Four boys from Sudan embark on a journey to America after years of wandering Sub-Saharan Africa in search of safety.
Brothers Colin and Ewan McGregor follow up their documentary The Battle of Britain with a film exploring Bomber Command, a rarely-told story from the Second World War. The film focuses primarily on the men who fought and died in the skies above occupied Europe, with numerous examples of individual heroism and extraordinary collective spirit, and Colin learns to fly the key aircraft of the campaign: the Lancaster bomber. But this is also the story of a controversy that has lasted almost 70 years.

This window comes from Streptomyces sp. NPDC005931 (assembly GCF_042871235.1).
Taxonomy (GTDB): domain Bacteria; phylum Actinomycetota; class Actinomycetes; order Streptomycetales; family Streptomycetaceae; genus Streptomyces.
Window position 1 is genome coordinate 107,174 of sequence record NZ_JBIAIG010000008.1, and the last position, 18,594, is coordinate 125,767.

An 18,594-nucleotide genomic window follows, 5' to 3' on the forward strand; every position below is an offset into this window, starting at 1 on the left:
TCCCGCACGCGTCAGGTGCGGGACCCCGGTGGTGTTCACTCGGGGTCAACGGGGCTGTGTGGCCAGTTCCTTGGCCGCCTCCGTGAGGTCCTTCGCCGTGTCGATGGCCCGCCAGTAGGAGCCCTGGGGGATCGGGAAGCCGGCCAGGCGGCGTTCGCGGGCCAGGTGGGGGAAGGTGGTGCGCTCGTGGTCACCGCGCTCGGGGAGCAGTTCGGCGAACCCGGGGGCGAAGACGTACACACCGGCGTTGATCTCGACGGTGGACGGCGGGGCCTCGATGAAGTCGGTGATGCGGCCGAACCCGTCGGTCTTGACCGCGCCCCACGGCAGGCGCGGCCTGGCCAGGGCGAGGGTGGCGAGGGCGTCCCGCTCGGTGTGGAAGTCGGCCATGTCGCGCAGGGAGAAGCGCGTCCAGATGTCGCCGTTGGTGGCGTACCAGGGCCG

Follow Me, Boys!, Disney's paean to the Boys Scouts of America, leaves no cliché unturned: we're even offered the old reliable "kid hanging over cliff by rope" bit. Corny, sentimental and obvious though it may be, the film is a delight to watch, especially whenever Fred MacMurray dominates the screen. MacMurray plays Lem Siddons, a 1930s musician who decides to settle down in a small Midwestern town. Here he meets pretty bank teller Vida Downey (Vera Miles), who bemoans the fact that the local boys have no organized activities with which to occupy their time. Volunteering to be a scoutmaster, Lem begins a local scout troop. There are some tense moments when banker Ralph Hastings (Elliot Reid) demands that Lem's scouts vacate their headquarters, but Reid's feisty millionaire Aunt Hetty (Lillian Gish) comes to the rescue. The film's throughline is the regeneration of local "tough kid" Whitey (Kurt Russell), who, after joining the Boy Scouts, straightens out and matures into a solid citizen. The film's lachrymose climax is kept "honest" by the sincere underplaying of Fred MacMurray.